CLUSTER BOMBS – DEADLY RAIN
Special to the Montreal Gazette by Robert J. Galbraith 2008
Five-year-old cluster bomb victim, Ali Mustapha Ghaleb is rushed to a Baghdad hospital. Barely alive and moaning in agony, his shrapnel-riddled body lies draped across the lap of his weeping, anguished mother. The pathetic scene is reminiscent of Michelangelo’s La Pieta.
Earlier in the day Ali had been out playing with some friends when he came across what he thought were discarded toys in the shape of small green bells, with little white ribbons trailing behind.
Squatting down, he began playing with one, then he dropped it. As it hit the ground it exploded, sending a blast of white-hot, pill-sized ball bearings ripping through his face and legs; turning him into an envelope of blazing heat and pain.
Ali, is a statistic of collateral damage, along with the dozens of others in the hospital that day, all innocent victims of cluster bombs -the deadly rain- which have been in use for more than 60 years.
On Friday, May 30,th 2008 in Dublin, Ireland, 111 nations signed a draft treaty, the Convention on Cluster Bombs, to ban the use of these horrific weapons.
The agreement, initiated with great humanitarian intent and good will, could turn out to be nothing more than wishful thinking, because those that refused to sign include the world’s largest military nations and the biggest users and makers of cluster bombs. These include China, Russia, the United States, India, Pakistan, and Israel, none of which were present at the Dublin meeting.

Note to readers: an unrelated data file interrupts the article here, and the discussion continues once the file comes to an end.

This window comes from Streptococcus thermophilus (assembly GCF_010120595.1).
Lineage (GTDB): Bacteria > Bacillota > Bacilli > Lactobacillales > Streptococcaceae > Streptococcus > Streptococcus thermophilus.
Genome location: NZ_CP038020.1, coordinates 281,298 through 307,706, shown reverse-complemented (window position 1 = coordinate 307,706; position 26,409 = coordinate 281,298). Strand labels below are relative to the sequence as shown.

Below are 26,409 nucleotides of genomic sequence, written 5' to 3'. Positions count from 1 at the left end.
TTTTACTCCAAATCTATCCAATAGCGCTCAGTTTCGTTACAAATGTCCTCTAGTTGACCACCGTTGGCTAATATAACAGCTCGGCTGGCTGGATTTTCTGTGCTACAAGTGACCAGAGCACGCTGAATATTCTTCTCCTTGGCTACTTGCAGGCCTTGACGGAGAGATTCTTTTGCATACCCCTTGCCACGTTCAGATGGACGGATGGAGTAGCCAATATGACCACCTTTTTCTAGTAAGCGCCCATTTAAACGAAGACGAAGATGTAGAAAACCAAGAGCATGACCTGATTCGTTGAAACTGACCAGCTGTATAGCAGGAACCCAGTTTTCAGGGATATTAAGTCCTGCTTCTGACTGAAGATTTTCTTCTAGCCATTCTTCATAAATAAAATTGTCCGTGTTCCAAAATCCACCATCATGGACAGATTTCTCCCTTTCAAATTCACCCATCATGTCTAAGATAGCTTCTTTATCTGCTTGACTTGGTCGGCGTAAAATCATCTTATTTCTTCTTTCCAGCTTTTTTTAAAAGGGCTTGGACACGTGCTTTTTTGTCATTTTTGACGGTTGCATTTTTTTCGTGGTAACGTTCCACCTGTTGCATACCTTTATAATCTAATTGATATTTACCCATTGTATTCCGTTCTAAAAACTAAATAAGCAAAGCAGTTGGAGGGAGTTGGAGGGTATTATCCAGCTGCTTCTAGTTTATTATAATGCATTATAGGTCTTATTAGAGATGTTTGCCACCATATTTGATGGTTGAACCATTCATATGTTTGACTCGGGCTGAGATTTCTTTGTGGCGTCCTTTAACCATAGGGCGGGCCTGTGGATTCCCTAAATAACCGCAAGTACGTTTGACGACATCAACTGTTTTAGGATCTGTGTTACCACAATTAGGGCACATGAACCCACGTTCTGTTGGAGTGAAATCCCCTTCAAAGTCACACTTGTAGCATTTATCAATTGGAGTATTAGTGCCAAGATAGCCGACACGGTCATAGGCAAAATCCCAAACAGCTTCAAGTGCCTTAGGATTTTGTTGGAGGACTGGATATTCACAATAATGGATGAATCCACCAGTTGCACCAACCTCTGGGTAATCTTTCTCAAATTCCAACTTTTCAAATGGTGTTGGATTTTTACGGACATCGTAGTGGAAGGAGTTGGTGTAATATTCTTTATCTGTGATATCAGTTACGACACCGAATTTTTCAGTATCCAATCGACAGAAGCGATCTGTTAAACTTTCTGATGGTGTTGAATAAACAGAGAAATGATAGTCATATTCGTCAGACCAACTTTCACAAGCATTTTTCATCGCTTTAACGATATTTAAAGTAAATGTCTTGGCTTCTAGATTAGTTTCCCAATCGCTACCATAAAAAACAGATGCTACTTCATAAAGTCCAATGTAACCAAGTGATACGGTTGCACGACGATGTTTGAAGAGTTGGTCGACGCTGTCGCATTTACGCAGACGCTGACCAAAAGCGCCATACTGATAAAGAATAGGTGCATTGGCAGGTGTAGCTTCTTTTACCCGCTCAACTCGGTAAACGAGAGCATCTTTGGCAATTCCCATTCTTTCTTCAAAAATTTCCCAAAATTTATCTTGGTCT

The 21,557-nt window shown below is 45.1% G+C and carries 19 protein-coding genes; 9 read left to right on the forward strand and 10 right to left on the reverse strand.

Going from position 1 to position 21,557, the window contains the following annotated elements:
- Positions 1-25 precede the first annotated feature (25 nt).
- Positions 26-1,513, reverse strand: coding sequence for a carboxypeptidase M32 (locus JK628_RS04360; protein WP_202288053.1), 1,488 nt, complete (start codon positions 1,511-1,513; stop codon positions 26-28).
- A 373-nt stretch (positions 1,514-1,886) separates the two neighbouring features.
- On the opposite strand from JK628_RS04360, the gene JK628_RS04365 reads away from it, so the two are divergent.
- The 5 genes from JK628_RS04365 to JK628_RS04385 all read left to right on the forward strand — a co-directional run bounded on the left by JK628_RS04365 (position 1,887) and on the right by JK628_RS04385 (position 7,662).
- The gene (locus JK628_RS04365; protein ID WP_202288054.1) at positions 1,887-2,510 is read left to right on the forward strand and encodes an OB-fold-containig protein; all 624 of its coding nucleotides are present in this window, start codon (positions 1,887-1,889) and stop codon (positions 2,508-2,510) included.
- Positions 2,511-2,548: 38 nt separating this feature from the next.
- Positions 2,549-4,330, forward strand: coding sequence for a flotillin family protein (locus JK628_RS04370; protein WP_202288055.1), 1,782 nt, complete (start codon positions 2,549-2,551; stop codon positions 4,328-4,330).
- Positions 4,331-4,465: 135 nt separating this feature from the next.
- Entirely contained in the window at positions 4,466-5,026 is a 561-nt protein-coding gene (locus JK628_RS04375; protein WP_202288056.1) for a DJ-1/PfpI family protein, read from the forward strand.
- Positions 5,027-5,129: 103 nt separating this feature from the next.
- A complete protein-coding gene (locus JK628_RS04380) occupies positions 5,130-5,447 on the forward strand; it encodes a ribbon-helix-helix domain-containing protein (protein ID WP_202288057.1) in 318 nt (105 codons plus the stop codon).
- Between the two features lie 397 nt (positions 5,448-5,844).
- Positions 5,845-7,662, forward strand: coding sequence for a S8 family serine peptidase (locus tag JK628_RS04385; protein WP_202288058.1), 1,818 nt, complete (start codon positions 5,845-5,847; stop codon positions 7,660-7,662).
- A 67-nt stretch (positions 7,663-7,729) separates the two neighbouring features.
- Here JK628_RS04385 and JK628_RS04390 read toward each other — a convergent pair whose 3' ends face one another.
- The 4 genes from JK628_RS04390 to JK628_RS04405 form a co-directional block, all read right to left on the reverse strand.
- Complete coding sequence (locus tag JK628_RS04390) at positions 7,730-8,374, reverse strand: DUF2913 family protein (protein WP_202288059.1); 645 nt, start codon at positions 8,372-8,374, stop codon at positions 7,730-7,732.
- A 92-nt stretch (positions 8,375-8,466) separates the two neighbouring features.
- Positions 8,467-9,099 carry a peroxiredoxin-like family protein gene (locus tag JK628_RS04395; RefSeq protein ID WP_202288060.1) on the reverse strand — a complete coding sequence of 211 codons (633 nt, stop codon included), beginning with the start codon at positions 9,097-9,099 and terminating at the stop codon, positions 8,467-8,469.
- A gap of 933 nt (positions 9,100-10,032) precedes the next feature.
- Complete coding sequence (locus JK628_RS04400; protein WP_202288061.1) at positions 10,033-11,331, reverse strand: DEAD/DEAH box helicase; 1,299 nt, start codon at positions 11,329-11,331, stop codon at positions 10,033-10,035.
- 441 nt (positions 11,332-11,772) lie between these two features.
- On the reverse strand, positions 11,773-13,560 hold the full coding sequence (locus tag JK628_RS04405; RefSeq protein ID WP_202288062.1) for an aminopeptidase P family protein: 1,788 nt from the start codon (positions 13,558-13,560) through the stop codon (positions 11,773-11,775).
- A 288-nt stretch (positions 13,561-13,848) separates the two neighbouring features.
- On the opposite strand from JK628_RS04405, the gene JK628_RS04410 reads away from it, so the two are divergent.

Also known as dumb bombs, cluster bombs are dropped by aircraft or fired using artillery shells and rockets. After being launched, the bomb falls for a specified amount of time or distance before their dispensers open, distributing the payload of hundreds (up to 2,020) of mini bombs, or bomblets, over the target area of more than two football fields. The bomblets contain an internal fuse that allows them to detonate above ground, on impact, or on a time delay, depending on the type of bomb used.
Cluster bombs are used to kill enemy troop formations and destroy their vehicles and artillery pieces. They are also used to render inoperable airport runways and structures, while others scatter land mines.
They pose a particular threat to civilians because they are dispersed over a wide area. Adding to this, dozens of bomblets fail to detonate, remaining live and deadly, often for years. It was one of these unexploded bomblets that maimed young Ali Mustapha.
The Convention on Cluster Bombs treaty requires signatories not to use cluster bombs, to destroy existing stockpiles within eight years, and to fund programs that clear old battlefields of unexploded bomblets.
An impassioned U.N. Secretary-General Ban Ki-moon urged every nation in the world to sign the pact “without delay,” after the twelve days of negotiations ended, with most diplomats embracing the accord.
The treaty contains several concessions sought by the United States and its NATO allies (many of whom agree with and support the accord), possibly resulting in too many loopholes, according to some human rights campaigners. For example, Article 21 of the agreement would allow British troops to call in U.S. air support that could include planes using cluster bombs, although British forces would not themselves use them. This concession avoids problems within NATO forces, between those whose signed the pact and those who abstained.
Washington dismissed the prospect that the treaty would alter U.S. policy on the issue of cluster bombs. “While the United States shares the humanitarian concerns of those in Dublin, cluster munitions have demonstrated military utility,” said State Department spokesman Tom Casey, adding that to join the ban would put U.S. soldiers’ lives at risk.
During the initial days of the war in Iraq, the United States used approximately 10,782 cluster bombs (according to U.S. Central Command). The British used about 2200.
Formal signing of the treaty will take place in Oslo in December, and would come into effect by mid-2009.